The crane in the distance turns slowly, delivering its load. I’ve always been partly perplexed by cranes, not because of my youthful wish to be a cool crane operator, but because they just never seem to be in operation. You see them move on some days, and even then quite slowly. Observations from a distance of course, we know that the efficiency of using a crane is many factors larger than continually hauling things by hand.
I used to work at a printing press as a pre-press operator and graphic designer. The sheetfed offset presses in the next room had in my mind a much simpler efficiency gauge: they needed to be kept running 24/7. Every minute a press didn’t run, we could tell exactly how much money we were losing. We quickly learned not to make any typesetting errors.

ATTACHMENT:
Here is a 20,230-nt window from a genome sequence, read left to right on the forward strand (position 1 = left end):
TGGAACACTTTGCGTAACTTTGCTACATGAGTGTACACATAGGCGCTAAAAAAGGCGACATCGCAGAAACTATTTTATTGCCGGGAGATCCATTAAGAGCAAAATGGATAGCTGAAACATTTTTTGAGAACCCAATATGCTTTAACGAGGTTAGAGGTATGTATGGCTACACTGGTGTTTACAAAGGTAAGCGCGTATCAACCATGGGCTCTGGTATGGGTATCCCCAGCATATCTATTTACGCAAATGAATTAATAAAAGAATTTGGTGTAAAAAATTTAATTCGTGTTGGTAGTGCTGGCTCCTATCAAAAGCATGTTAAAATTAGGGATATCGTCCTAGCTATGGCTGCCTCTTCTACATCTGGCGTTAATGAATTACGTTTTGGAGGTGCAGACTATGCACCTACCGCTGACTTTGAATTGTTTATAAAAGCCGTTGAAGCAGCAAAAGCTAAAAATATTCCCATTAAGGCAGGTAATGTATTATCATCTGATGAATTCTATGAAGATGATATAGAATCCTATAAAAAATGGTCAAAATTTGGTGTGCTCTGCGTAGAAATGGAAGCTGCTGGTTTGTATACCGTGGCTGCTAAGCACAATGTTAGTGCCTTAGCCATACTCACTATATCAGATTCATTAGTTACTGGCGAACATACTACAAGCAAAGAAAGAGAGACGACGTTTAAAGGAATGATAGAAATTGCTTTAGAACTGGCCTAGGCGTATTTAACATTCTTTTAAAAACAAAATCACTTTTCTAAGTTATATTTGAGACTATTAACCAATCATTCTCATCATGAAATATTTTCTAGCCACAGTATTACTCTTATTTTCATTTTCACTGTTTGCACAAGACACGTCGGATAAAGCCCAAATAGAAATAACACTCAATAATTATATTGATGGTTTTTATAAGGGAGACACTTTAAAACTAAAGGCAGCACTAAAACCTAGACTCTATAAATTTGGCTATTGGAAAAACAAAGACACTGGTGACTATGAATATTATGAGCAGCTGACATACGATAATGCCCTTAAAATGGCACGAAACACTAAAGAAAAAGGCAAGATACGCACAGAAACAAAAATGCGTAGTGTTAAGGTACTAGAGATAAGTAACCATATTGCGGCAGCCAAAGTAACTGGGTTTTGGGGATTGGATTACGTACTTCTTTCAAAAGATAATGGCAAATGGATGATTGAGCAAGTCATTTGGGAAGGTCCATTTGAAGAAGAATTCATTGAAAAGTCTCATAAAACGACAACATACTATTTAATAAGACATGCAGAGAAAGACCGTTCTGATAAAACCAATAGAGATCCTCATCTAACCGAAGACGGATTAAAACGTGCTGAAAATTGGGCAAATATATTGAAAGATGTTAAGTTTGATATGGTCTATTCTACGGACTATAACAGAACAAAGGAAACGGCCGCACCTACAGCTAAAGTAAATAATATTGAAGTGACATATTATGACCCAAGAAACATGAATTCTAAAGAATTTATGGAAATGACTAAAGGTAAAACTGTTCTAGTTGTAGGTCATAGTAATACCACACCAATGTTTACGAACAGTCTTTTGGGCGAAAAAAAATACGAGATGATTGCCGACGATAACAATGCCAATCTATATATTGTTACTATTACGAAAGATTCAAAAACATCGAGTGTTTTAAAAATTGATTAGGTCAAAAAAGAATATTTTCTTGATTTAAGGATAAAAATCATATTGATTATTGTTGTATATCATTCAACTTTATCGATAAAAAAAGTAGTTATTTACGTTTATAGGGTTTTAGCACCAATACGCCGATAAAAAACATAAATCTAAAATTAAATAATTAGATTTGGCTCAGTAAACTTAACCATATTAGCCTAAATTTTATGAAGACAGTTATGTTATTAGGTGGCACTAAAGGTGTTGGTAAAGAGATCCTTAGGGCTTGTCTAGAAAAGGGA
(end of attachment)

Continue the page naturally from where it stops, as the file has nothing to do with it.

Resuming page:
The huge presses, up close with their deafening sounds, churning out 12,000 copies per hour, or the tiny crane in the distance moving slowly, lazily. Both fulfilling their efficiency potential, the only difference being my coincidental – and one could say ignorant – viewpoint. It’s all about perspective, how I look at things, from which distance, where I come from, where I’m going, who I am.
Cranes and presses are easy. But what about people, society, culture, family, history? The unavoidable conclusion is that there’s no possible way that I could be looking objectively at anything. I am by definition subjective, a complex, ever-changing aggregate of the influences bestowed upon me since birth.
I fly through my reality with much the same sensation of speed, connecting, asking questions, trying to understand, all the while bombing with my judgements, and the incessant worry that I am not as wise as I should be.
In the cockpit the sun blinds me. I press the shutter and release another bloody blossom maker, and hope for salvation.